Wayne State’s ‘Scrooge’ delivers Dickens with exceptional production
A Christmas Carol is pretty much the most familiar story in the western theater. And while Wayne State’s production stays pretty close to the story we know, and many love, the production values and acting in this effort performed at The Bonstelle Theater makes for as festive an experience as time traveling to a caroling stroll in Victorian England.
The cast, directed by Katie Campbell, is capable and delivers on the Dickens story adapted by John Wolf and Tom Aulino. But where this “Scrooge” really impresses is with the technical production overseen by John Keisling along with Ms. Campbell. The set design, lighting and projections design are among the best two or three efforts I have seen in five years and some 300 Michigan productions seen.
The set pieces, designed by Fred Florkowski, work splendidly as small buildings open up for interiors and spin to do double duty as the story moves from present to past back to present and then future. Projection design by Sarah Pearline animates snow on the city when called or, a moving clock and more. But where the projection design works so impressively is as the lighting and projections change the surfaces of the set buildings to move us back and forth in time and place, as well as helping is make the transition between the corporeal world and the spirit world.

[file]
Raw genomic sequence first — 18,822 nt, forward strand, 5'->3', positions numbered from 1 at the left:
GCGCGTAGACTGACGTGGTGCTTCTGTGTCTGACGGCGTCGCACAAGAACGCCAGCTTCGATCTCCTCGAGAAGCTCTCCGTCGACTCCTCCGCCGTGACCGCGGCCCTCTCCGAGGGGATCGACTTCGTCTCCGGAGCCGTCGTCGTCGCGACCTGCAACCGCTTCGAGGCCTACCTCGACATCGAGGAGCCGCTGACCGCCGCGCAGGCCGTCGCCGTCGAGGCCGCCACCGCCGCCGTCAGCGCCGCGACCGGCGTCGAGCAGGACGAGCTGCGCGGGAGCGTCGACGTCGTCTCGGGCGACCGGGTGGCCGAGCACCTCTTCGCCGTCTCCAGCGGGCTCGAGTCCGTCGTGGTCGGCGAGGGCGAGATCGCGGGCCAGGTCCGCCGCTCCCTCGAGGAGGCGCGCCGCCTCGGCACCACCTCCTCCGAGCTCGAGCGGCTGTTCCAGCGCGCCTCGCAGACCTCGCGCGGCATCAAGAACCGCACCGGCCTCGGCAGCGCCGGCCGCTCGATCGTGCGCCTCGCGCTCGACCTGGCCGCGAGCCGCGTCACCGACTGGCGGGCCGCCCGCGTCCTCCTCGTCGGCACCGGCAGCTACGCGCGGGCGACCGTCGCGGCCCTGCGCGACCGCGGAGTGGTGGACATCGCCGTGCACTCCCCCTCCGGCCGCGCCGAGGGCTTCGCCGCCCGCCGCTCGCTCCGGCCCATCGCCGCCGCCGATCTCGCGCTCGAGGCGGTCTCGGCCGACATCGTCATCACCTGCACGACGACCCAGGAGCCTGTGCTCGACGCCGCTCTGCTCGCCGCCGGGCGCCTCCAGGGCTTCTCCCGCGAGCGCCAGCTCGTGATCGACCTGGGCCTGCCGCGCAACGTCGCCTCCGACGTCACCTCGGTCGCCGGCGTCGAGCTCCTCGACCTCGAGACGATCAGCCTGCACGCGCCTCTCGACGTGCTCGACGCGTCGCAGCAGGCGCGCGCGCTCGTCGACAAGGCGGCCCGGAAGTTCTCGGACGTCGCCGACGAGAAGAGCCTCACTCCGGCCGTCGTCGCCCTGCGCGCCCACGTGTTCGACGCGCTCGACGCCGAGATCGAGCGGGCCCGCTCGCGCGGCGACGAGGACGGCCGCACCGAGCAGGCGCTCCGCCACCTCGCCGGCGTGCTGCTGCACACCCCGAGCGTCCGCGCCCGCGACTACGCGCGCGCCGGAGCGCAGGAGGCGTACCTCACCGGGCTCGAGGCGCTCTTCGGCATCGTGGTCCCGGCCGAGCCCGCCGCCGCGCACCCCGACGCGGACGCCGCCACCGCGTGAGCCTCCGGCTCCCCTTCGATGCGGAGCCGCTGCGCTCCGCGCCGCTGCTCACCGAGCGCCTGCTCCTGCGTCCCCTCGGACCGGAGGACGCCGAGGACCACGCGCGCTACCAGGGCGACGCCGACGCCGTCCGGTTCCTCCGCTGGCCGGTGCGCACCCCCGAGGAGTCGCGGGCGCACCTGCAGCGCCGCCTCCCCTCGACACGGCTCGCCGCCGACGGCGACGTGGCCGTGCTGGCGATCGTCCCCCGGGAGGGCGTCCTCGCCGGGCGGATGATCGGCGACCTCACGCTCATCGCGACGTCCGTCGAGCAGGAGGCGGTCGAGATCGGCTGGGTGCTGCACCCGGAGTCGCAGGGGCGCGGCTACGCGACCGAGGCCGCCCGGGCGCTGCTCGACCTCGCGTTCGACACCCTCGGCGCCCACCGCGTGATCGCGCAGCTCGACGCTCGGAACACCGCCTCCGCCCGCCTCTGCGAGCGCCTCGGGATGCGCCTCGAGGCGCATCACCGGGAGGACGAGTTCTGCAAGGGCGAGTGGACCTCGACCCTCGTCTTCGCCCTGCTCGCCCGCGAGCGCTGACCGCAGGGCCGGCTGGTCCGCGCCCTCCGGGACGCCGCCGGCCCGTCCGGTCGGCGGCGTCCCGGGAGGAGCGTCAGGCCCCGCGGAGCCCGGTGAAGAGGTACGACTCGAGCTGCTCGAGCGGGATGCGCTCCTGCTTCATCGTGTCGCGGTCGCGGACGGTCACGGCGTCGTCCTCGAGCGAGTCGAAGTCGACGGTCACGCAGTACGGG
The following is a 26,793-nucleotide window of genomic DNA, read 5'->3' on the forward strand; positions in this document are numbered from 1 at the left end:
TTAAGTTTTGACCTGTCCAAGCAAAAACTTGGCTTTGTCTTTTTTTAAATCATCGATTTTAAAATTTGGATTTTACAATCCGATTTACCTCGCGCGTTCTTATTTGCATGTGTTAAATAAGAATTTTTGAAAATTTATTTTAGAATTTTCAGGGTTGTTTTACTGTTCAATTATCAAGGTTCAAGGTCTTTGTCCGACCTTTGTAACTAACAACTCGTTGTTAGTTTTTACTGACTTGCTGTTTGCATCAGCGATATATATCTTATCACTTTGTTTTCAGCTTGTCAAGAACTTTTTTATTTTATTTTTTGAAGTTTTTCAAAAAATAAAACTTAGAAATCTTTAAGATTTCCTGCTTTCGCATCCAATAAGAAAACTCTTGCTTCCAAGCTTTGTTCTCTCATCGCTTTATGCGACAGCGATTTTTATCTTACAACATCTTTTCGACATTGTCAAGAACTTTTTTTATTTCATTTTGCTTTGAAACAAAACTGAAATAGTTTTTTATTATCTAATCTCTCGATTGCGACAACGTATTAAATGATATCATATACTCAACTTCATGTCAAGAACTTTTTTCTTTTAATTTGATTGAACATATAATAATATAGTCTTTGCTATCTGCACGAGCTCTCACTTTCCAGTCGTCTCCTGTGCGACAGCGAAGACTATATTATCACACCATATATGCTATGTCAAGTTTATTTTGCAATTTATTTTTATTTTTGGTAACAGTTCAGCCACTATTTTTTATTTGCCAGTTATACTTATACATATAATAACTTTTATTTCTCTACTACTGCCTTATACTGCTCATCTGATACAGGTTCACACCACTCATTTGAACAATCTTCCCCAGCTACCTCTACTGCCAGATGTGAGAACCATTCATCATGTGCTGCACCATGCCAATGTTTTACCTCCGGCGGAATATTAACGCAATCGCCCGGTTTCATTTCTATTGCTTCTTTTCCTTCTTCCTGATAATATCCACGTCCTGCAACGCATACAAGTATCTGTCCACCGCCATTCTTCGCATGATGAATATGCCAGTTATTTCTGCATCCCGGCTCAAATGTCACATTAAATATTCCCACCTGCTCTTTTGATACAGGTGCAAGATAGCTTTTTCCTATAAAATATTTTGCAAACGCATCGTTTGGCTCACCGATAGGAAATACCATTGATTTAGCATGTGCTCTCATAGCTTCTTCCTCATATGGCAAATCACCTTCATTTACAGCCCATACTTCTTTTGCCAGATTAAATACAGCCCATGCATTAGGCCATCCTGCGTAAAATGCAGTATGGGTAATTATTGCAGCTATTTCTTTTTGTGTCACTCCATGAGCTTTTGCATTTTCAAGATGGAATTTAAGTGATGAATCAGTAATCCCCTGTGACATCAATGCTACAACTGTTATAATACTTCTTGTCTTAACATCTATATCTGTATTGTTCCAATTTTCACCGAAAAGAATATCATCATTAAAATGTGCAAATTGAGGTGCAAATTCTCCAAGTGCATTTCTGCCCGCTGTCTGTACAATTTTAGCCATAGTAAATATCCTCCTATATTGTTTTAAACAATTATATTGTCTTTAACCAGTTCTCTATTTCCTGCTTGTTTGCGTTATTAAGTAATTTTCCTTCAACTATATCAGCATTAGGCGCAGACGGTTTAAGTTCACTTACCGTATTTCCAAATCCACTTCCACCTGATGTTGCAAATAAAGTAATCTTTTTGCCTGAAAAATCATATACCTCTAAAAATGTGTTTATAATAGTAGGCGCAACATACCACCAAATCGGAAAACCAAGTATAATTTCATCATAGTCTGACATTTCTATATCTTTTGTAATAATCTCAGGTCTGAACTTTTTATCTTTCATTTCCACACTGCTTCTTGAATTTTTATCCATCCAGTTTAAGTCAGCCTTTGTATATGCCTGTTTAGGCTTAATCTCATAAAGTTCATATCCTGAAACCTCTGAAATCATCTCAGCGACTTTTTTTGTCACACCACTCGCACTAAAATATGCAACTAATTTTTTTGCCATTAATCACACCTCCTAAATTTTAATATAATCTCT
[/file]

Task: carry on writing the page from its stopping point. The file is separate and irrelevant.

John Wolf–executive producer, chair of the theater school and co-author of the adaptation–shows his stuff here as a splendid teacher of all phases of theater.
John Bergeron plays a solid Scrooge. It’s often difficult for a young actor to pull off a role like this credibly, but Bergeron handles it well, helped by good costuming by John Woodland and make-up. In a big cast like this with such familiar material, it is difficult to single out performances. Let us just say that the cast and ensemble as a whole are able to do their best work with such an impressive production design behind them.
It is a bit melancholy to see this fine work at The Bonstelle. Wayne State has announced that it will pull out of the former temple, built at the turn of the 20th century. The Beaux-Arts structure is influenced by Roman and Greek temples and is a totally unique structure along Woodward Avenue. Jesse Bonstelle bought the building in 1922 and had it converted to a theater. Word is that it requires to much remedial work to make it cost-efficient for the university.
If you like the Scrooge story, run over to this historic theater while you still can and get a hot chocolate in the neighborhood before or after the show. And as Tiny Tim likes to say…God bless us all. Everyone.